Hike: Knockranny Woods, Roscommon. A stretch of mixed woodland on the shore of Lough Meelagh, Knockranny is a favourite recreation spot for locals. There’s a short loop walk through the trees, and the forest is intersected by the 118km-long Miner’s Way and Historical Trail. The best option is to follow the purple loop to the shore, then join the Miner’s Way and continue west along the water’s edge. After 2km or so, turn around and retrace your steps back to the purple loop, and complete the southern half of this back to the car park. Lough Meelagh is famous for its crannógs, which date from early Christian times, and St Ronan and St Lasair are said to be buried on Orchard Island. Add a Neolithic court tomb, a floating jetty and picnic benches, and the attractions for walkers and families are clear.
Start and Finish at: Car park at Knockranny Woods.
Get there: From Carrick-on-Shannon, follow the R280 and R284 north to Keadew. The forest is signed to the left just past the village.
Length / Time: 5km /1½-2 hours.
Pack: A forest map from coillte.ie/site/knockranny, and a tree-spotter’s instinct to identify the varied species in the woods.
Refuel at: Jinny’s Bakery and Tearooms in Drumshanbo (jinnys.ie) for brunch or lunch; Kilronan Castle (kilronancastle.ie) at Castletenison Demesne for the full spread.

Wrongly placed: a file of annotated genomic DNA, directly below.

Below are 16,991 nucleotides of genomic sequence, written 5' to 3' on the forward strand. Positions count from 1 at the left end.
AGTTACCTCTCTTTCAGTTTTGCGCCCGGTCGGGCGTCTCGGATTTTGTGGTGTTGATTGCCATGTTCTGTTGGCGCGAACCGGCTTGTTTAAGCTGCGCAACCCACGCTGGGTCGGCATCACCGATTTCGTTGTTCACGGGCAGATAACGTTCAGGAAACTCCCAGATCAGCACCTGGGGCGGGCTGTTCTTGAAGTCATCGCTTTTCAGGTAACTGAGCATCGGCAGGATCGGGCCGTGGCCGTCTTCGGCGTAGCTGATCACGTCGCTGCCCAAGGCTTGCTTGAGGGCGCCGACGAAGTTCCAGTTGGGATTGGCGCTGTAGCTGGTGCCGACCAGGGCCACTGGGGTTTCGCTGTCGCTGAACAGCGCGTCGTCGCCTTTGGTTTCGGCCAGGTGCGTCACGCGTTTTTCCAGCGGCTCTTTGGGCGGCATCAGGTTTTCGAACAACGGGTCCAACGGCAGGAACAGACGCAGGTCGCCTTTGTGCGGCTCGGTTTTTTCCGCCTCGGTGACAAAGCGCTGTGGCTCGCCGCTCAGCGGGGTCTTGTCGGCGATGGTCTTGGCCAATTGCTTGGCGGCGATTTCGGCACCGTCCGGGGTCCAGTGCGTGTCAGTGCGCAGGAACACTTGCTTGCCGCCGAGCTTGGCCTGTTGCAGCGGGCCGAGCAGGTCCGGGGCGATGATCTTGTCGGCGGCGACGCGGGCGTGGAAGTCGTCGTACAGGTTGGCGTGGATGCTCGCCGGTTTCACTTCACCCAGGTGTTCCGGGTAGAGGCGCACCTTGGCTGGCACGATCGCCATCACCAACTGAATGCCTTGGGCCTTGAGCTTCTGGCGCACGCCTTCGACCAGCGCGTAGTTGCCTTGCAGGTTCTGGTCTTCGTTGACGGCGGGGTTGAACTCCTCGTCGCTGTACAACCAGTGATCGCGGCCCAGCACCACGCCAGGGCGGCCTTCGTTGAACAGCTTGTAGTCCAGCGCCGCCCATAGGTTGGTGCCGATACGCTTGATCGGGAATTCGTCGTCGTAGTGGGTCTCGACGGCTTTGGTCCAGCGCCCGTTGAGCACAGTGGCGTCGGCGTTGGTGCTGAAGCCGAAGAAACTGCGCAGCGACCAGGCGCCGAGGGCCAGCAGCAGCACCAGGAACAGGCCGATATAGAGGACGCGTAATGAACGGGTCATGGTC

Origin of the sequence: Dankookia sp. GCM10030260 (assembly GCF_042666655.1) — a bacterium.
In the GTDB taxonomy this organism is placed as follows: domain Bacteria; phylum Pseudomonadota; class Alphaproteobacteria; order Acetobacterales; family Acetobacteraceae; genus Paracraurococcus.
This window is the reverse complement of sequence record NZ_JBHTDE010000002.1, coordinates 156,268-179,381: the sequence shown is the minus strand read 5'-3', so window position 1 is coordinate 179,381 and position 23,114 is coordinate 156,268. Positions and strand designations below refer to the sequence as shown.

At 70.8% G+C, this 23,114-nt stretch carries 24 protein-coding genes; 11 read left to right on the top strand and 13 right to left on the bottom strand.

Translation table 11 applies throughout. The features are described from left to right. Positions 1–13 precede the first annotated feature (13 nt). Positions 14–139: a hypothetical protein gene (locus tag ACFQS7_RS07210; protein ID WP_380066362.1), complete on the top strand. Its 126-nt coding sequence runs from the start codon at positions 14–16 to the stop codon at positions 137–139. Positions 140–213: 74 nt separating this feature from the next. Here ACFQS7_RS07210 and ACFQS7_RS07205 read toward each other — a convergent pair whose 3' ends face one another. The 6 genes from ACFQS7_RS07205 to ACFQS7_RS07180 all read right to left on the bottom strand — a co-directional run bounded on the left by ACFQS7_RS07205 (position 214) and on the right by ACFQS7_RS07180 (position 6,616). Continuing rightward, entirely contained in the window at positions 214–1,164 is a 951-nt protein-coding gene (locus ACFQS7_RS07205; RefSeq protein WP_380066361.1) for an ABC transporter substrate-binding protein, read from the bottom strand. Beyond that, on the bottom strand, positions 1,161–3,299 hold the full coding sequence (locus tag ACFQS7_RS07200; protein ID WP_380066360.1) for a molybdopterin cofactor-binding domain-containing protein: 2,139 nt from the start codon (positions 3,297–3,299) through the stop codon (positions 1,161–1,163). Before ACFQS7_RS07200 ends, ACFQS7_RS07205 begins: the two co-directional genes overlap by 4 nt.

Hike: The Western Way from Lough Inagh to Leenane, Co Galway. The entire Western Way is a marathon trail that stretches for over 200km. There are many scenic stretches, but this section in north Connemara is one of the best. Almost entirely off-road, it passes between the Twelve Bens and the Maumturks, two of Ireland’s most dramatic mountain ranges. Start in the townland of Illion, where the route leaves a tarmac road. Follow a stone track northwest along the Inagh Valley, passing around the open base of the Maumturks. The next 5km are spent along the tracks of a forestry plantation. The final section is the most beautiful, as you contour high above Killary Harbour — Ireland’s only fjord — before descending to the waterside village of Leenane.
Start at: Illion, Lough Inagh.
Finish at: Leenane.
Get there: Lough Inagh is located along the R344 Recess to Leenane road, while Leenane is on the N59.
Level: Moderate — signed paths and tracks with 180m ascent.
Length / Time: 15km / 4-5 hours.
Pack: Hearty snacks and OSi 1:50,000 sheet 37, or trail maps downloaded from irishtrails.ie
Refuel at: Blackberry Restaurant in Leenane (blackberryrestaurant.ie). Perfectly located at the end of the walk, this is a great spot for lunch or dinner, with local seafood a speciality. Book ahead.
Hike: The Gorumna Loop, Co Galway. Part of a maze of islets along the southern coast of Connemara, just reaching Gorumna Island is an adventure in itself. You’ll need to hop across bridges between two intermediate islands before arriving on Gorumna itself. Once here, it doesn’t take long to appreciate the unusual topography, with granite pavement and massive glacial erratic boulders visible across much of the island. This anti-clockwise circuit forms part of the long-distance Slí Chonamara, and is marked by blue arrows. Inland sections follow quiet roads and green lanes, while the coastal stretches follow shore-side paths. There are fine views to the Aran Islands, and you pass three small quays as well as the ruins of a medieval stone church at Trá Bhán, on the edge of Greatman’s Bay.